In the late stage of syphilis, the infection causes more serious health problems. These can include loss of vision, heart problems, and problems affecting your brain and nervous system. These complications can be hard to treat. This stage can happen after many years of having untreated syphilis.

What causes syphilis?

Syphilis is a bacterial infection. You can get it by having unprotected sex with an infected person. It’s passed on by direct contact with an infected ulcer.

Anyone who is sexually active can get syphilis. In the UK, most infections are currently among men who have sex with men. It’s also possible to pass syphilis on to your unborn baby if you’re infected while pregnant.

Syphilis was very common a few centuries ago. It became very rare by the 1980s because of better treatment and more people using condoms. But rates have been rising rapidly again over the last twenty years.

When should you get tested for syphilis?

It’s important to get tested for STIs as soon as you can if you think you might have symptoms. You should also have a test if you think you could have been exposed to an STI, even if you don’t have symptoms. This might be if you’ve had unprotected sex with a new sexual partner, or if a regular sexual partner tells you they have an STI.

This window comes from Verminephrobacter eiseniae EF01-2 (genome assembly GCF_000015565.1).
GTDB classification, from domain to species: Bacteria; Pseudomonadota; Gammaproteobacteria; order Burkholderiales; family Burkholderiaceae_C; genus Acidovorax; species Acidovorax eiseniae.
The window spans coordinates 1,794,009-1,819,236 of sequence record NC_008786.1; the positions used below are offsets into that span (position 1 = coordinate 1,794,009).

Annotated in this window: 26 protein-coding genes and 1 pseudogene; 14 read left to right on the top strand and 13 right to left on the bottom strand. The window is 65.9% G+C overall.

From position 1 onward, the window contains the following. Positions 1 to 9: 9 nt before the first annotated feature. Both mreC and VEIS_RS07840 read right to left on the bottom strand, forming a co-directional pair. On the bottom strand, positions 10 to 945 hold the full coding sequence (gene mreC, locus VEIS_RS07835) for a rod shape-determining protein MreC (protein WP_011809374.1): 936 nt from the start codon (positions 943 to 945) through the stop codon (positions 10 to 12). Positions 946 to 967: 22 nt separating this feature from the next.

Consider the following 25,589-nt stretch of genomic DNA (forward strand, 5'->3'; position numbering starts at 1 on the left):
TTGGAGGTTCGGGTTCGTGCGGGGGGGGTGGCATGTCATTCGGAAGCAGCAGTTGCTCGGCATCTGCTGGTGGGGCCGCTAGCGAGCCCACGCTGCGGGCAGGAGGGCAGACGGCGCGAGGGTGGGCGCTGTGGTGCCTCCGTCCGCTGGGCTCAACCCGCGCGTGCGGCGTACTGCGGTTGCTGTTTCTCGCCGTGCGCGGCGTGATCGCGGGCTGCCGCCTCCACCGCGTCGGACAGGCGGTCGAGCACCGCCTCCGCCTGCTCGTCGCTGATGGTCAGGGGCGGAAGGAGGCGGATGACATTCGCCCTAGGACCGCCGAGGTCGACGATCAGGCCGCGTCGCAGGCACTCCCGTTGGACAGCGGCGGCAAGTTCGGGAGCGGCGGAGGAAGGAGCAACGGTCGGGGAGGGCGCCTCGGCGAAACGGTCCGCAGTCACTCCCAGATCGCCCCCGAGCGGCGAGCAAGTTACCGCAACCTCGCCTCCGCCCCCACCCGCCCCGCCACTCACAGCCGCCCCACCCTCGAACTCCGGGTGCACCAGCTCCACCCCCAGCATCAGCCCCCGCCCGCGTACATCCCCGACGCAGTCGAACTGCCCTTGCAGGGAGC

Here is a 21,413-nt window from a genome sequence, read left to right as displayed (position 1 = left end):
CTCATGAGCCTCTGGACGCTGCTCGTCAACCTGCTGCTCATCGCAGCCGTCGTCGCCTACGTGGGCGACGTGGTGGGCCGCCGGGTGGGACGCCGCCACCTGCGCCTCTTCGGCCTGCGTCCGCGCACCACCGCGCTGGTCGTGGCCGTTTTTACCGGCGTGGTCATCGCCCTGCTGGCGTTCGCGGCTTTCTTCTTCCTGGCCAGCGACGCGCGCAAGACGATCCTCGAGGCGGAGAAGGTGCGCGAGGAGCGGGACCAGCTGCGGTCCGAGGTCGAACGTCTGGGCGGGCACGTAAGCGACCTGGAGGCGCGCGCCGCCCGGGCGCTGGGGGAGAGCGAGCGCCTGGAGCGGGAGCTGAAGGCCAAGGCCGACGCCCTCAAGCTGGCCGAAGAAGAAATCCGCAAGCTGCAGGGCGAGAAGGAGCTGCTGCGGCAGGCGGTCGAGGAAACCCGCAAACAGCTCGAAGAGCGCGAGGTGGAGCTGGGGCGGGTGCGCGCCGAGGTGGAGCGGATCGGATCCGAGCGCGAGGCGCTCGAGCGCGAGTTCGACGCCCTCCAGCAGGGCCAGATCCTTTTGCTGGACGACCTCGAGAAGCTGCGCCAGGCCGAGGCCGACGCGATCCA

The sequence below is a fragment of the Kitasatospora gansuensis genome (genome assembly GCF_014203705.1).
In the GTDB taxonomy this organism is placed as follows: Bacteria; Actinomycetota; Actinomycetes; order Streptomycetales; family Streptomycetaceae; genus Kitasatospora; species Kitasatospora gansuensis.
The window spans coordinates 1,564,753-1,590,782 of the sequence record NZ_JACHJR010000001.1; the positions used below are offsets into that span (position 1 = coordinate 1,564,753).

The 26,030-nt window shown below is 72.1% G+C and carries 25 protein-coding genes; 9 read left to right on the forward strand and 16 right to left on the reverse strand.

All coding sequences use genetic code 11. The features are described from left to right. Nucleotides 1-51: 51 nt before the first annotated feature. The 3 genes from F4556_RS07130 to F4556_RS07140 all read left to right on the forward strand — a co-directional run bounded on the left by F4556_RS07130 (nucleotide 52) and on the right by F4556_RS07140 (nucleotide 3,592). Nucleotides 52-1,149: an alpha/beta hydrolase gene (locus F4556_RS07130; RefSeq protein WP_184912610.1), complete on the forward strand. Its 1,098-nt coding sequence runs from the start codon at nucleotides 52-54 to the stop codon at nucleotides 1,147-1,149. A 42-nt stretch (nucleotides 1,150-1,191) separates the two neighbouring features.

How do you get tested for syphilis?

You’ll need to do a blood test to check for syphilis. There are several ways to get a syphilis test. You can go to a genitourinary medicine (GUM) or sexual health clinic, or you can ask at your GP practice. You can also pay for tests at a private clinic. In some areas, you may be able to get a test that you can do at home from your local sexual health service.

If you’re infected with syphilis, tests won’t always be able to detect it straight away. It may take up to three months from when you are infected. Your doctor will help you understand whether you need to have another test three months after the suspected date you were exposed to syphilis. This is just to make sure the test isn’t done too early.

How is syphilis treated?